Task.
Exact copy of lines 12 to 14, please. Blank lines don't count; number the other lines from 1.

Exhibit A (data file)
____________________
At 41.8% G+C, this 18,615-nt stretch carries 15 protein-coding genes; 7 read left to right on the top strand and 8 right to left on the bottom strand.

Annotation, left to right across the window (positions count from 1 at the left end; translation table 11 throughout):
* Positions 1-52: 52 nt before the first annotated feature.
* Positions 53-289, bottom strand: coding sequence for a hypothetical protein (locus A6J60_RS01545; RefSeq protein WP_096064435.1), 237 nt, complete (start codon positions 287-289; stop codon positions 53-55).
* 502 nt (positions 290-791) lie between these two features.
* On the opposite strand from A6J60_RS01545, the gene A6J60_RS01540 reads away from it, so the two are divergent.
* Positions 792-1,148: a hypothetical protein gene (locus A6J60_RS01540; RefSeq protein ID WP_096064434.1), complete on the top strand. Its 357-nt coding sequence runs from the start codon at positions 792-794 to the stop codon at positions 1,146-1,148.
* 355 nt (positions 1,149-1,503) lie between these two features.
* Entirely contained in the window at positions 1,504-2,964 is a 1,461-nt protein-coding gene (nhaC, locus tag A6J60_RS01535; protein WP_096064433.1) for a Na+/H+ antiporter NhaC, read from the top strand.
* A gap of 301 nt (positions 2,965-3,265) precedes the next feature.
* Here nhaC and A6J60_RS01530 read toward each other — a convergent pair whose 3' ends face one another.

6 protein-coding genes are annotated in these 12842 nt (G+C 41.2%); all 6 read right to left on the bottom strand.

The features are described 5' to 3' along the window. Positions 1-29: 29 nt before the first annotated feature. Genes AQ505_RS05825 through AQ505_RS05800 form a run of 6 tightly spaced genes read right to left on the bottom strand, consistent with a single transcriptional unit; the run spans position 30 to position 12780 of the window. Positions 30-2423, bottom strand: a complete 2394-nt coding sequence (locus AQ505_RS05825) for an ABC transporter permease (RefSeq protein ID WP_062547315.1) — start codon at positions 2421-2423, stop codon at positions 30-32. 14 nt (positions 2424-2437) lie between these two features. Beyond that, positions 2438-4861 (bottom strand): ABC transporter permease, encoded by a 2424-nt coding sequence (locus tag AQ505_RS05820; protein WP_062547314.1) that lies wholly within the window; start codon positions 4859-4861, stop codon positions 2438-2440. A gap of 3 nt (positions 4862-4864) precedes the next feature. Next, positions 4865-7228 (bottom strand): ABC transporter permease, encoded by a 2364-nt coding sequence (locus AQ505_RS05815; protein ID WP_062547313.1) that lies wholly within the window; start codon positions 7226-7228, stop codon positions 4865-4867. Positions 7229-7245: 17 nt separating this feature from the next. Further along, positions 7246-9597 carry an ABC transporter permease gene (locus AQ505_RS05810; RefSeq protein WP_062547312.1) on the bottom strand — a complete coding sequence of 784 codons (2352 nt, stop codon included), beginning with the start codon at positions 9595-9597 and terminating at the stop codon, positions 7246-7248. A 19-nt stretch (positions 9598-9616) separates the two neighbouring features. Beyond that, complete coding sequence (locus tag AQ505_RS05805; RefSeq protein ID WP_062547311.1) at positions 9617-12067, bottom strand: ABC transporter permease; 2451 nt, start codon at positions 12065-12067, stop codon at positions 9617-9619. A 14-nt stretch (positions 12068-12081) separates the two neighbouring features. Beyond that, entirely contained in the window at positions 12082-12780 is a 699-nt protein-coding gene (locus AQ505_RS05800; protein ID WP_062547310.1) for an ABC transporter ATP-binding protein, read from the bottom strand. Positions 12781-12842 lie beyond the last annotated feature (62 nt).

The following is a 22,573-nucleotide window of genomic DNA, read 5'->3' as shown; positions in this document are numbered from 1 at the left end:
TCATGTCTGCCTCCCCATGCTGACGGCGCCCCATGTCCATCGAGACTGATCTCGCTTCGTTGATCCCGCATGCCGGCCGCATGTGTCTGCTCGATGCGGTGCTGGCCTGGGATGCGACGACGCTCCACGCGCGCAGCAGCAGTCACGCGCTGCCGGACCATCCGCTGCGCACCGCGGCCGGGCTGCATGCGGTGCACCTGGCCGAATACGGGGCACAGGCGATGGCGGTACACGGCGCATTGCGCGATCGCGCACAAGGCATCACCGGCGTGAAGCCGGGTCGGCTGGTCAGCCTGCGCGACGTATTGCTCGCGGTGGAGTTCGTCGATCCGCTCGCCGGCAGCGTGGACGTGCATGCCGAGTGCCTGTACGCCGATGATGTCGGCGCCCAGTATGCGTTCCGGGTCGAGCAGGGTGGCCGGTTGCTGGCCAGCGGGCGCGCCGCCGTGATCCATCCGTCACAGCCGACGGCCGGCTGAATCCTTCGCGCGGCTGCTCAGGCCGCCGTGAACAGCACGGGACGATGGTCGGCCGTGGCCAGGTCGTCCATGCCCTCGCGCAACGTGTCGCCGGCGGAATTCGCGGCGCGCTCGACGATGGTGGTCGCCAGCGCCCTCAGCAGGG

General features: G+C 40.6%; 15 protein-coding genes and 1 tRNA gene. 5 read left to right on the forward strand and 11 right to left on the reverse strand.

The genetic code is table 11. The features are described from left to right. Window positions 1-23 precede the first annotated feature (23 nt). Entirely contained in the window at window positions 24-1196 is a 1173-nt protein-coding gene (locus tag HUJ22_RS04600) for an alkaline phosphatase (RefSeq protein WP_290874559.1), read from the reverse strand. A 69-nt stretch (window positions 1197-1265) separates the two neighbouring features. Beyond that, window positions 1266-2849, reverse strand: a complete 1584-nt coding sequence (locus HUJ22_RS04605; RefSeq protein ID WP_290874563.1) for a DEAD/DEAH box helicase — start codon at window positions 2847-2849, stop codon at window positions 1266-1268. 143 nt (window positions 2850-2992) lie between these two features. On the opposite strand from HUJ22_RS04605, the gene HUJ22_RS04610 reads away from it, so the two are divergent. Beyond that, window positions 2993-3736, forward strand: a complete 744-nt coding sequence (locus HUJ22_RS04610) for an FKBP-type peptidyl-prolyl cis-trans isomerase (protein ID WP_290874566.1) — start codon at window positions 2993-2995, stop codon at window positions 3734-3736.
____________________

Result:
6 protein-coding genes are annotated in these 12842 nt (G+C 41.2%); all 6 read right to left on the bottom strand.

The features are described 5' to 3' along the window. Positions 1-29: 29 nt before the first annotated feature. Genes AQ505_RS05825 through AQ505_RS05800 form a run of 6 tightly spaced genes read right to left on the bottom strand, consistent with a single transcriptional unit; the run spans position 30 to position 12780 of the window. Positions 30-2423, bottom strand: a complete 2394-nt coding sequence (locus AQ505_RS05825) for an ABC transporter permease (RefSeq protein ID WP_062547315.1) — start codon at positions 2421-2423, stop codon at positions 30-32. 14 nt (positions 2424-2437) lie between these two features. Beyond that, positions 2438-4861 (bottom strand): ABC transporter permease, encoded by a 2424-nt coding sequence (locus tag AQ505_RS05820; protein WP_062547314.1) that lies wholly within the window; start codon positions 4859-4861, stop codon positions 2438-2440. A gap of 3 nt (positions 4862-4864) precedes the next feature. Next, positions 4865-7228 (bottom strand): ABC transporter permease, encoded by a 2364-nt coding sequence (locus AQ505_RS05815; protein ID WP_062547313.1) that lies wholly within the window; start codon positions 7226-7228, stop codon positions 4865-4867. Positions 7229-7245: 17 nt separating this feature from the next. Further along, positions 7246-9597 carry an ABC transporter permease gene (locus AQ505_RS05810; RefSeq protein WP_062547312.1) on the bottom strand — a complete coding sequence of 784 codons (2352 nt, stop codon included), beginning with the start codon at positions 9595-9597 and terminating at the stop codon, positions 7246-7248. A 19-nt stretch (positions 9598-9616) separates the two neighbouring features. Beyond that, complete coding sequence (locus tag AQ505_RS05805; RefSeq protein ID WP_062547311.1) at positions 9617-12067, bottom strand: ABC transporter permease; 2451 nt, start codon at positions 12065-12067, stop codon at positions 9617-9619. A 14-nt stretch (positions 12068-12081) separates the two neighbouring features. Beyond that, entirely contained in the window at positions 12082-12780 is a 699-nt protein-coding gene (locus AQ505_RS05800; protein ID WP_062547310.1) for an ABC transporter ATP-binding protein, read from the bottom strand. Positions 12781-12842 lie beyond the last annotated feature (62 nt).

The following is a 22,573-nucleotide window of genomic DNA, read 5'->3' as shown; positions in this document are numbered from 1 at the left end: